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Base Rate Held Again - what this really means for mortgages this summer

Bank of England base rate has been held at 5.25% - where it has been for nine months.

The Bank’s monetary policy committee voted 7-2 to keep rates on hold: two members voted for a cut.

Meanwhile inflation is expected to hit 2% shortly, but rise again to 2.5% in the second half of this year.


And the labour market is expected to get tougher – with the unemployment rate hitting 4.8% in the middle of 2026 (this is down from 5% in the last forecast).

So what does this mean for mortgages?

Sarah Coles, head of personal finance at Hargreaves Lansdown, says: “It’s as much of a surprise as a Bank Holiday washout followed by a mid-week heatwave, so the decision to hold rates steady for another month won’t move the market. It’s the commentary that everyone will be pouring over.

“There were indications that rate cuts may not be as distant as some mortgage holders were fearing. The Bank played down inflationary risks, and drew out the growing signs of weaknesses in the economy – both of which point to the likelihood of a cut this summer.

“It remains to be seen whether this brings market expectations forward. If so, it could mean better news in the mortgage market.

“This will be music to the ears of remortgagers, who have endured some horrible hikes in recent weeks. Moneyfacts figures show the average two-year fixed rate mortgage rose from 5.56% at the end of January to 5.93% today.

“We can’t expect seismic shifts, but there’s likely to be some movement in the direction of 5%, as the market adjusts. It’s also a relief for anyone who shifted to a variable rate deal, many who would have been expecting a spring cut at the point when they made the decision.”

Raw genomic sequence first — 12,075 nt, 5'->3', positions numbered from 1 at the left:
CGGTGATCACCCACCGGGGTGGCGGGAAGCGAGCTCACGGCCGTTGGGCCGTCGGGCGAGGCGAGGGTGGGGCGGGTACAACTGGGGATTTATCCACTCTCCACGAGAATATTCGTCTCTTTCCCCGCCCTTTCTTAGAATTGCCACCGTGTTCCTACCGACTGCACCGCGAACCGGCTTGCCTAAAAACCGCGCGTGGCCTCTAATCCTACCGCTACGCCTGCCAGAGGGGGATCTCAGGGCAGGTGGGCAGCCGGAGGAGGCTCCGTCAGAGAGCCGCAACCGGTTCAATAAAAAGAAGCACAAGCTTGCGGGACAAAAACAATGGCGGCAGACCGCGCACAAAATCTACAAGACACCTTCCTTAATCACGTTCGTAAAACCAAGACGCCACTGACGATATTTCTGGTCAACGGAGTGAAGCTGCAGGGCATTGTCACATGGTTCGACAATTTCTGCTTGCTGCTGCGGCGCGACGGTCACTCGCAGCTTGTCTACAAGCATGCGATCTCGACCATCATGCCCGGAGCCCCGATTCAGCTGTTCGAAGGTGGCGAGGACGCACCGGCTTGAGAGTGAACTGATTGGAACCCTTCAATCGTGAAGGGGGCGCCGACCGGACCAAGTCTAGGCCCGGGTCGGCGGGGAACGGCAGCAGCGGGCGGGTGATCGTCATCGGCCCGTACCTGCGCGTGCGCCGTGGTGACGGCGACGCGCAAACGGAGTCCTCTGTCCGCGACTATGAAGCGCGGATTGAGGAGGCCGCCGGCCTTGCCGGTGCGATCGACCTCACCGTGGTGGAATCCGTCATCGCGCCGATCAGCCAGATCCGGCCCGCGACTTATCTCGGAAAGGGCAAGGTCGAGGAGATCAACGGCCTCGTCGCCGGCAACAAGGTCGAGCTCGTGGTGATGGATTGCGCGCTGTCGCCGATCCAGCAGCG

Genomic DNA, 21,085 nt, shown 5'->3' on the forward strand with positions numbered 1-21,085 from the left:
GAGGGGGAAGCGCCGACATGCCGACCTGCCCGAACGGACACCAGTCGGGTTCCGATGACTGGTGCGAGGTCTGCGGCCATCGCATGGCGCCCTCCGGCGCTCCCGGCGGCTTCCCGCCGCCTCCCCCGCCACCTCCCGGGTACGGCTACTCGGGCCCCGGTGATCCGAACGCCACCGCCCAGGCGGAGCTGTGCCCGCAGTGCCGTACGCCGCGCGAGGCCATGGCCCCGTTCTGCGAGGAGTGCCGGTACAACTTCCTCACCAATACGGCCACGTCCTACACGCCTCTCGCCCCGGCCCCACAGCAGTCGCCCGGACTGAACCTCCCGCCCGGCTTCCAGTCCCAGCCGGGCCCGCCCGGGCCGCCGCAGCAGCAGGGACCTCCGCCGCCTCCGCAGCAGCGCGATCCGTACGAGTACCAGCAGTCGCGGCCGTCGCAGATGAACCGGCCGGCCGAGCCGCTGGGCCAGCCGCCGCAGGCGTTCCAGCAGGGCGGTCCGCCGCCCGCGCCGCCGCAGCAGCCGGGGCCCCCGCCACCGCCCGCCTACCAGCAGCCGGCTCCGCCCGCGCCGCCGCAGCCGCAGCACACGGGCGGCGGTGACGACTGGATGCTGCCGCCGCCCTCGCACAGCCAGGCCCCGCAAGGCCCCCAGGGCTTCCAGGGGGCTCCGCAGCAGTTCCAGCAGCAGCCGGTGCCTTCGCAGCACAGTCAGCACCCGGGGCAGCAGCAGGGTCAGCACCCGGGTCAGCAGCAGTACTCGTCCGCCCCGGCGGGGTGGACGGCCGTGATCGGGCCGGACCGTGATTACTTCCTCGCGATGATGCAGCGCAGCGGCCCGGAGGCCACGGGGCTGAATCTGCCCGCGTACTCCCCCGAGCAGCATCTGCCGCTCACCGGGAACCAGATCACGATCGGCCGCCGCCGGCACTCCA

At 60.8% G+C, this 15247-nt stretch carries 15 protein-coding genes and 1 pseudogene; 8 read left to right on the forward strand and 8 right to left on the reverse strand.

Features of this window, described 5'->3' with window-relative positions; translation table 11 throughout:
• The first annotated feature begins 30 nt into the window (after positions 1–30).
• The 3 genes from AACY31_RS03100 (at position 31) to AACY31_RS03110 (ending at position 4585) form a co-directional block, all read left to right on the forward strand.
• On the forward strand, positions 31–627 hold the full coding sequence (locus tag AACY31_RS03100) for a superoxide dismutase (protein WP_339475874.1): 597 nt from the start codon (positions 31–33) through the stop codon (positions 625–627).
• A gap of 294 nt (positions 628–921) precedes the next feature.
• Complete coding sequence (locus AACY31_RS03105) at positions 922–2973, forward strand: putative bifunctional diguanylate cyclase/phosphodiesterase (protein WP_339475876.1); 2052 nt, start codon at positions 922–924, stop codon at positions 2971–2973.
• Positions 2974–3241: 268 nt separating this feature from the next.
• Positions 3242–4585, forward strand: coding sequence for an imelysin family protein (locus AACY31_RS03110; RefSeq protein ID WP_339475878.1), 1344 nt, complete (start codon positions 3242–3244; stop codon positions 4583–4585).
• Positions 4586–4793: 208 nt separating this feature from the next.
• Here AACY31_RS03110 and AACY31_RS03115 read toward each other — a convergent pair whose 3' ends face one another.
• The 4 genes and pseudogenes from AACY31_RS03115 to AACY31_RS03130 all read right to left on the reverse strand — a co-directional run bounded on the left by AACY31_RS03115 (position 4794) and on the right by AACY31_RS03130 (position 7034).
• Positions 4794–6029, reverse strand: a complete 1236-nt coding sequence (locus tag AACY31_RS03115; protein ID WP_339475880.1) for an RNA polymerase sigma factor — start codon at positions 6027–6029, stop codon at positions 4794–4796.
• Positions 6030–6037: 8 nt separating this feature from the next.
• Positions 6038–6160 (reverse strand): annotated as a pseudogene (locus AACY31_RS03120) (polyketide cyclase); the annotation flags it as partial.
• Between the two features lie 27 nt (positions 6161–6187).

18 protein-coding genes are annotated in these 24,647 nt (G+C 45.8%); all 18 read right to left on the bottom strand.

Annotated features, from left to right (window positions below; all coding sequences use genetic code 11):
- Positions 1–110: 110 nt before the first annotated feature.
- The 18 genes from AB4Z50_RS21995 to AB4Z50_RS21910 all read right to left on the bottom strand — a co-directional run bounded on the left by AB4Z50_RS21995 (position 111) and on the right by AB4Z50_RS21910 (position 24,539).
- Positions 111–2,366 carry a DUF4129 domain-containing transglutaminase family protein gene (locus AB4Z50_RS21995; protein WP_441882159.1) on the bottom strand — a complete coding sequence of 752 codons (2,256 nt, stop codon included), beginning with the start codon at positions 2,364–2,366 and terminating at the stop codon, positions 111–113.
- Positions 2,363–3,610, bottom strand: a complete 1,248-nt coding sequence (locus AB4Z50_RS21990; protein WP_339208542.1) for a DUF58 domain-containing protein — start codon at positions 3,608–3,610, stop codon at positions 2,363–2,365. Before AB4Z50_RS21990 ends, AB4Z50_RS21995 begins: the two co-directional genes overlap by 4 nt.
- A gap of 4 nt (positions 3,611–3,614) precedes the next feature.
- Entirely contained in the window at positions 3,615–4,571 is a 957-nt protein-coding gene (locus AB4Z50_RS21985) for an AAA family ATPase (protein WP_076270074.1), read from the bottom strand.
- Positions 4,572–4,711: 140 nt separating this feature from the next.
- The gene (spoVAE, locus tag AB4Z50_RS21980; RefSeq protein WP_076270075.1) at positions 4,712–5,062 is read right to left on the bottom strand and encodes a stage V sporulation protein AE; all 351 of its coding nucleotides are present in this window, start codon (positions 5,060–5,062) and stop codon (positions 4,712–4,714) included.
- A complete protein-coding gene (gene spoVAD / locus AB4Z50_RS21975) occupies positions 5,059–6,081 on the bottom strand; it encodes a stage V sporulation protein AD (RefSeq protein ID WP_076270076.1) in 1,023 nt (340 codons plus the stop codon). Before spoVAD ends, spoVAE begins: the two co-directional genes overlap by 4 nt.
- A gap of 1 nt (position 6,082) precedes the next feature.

And what about the wider landscape?

Susannah Streeter, head of money and markets at Hargreaves Lansdown, has this take.

‘’This was the spring warm up act for the rate cut party set to kick off in the summer. Policymakers are showing signs of being more optimistic that unruly inflation looks more under control, and they appear a bit more prepared to bring an end to painfully high borrowing costs sooner rather than later. 

“There’s been a shift in opinion around the table, with another member of the MPC, Dave Ramsden, voting for a rate cut, joining Swati Dhingra who has been vocal about the need for lower borrowing costs for some time.

“While the forecast for a lacklustre economy, and prospects of higher unemployment ahead, would ordinarily not give way to celebration, it’s being read as good news, because it means an interest rate cut in the summer is increasingly likely.

“The pound has fallen back against the dollar on the news, sparking a fresh run of enthusiasm among investors, helping the FTSE 100 climb sharply and extend its record run.

“The Bank of England is now expected to move much more quickly than the Fed in cutting rates, given the changing sentiment at the Bank.”

But Streeter says there is still room for caution.

“Even though inflation is soon expected to reach the target of 2%, the Bank is expecting that it will creep back up again to around 2.5% later this year.

“Given that the Bank says it wants to ensure that inflation returns ‘sustainably’ to target, the implication here is that a June rate cut may still be too close for comfort for some policymakers.

“Upcoming economic data will be scrutinised closely in the weeks to come, and certainly a June rate cut can’t now be ruled out, but August remains more probable."


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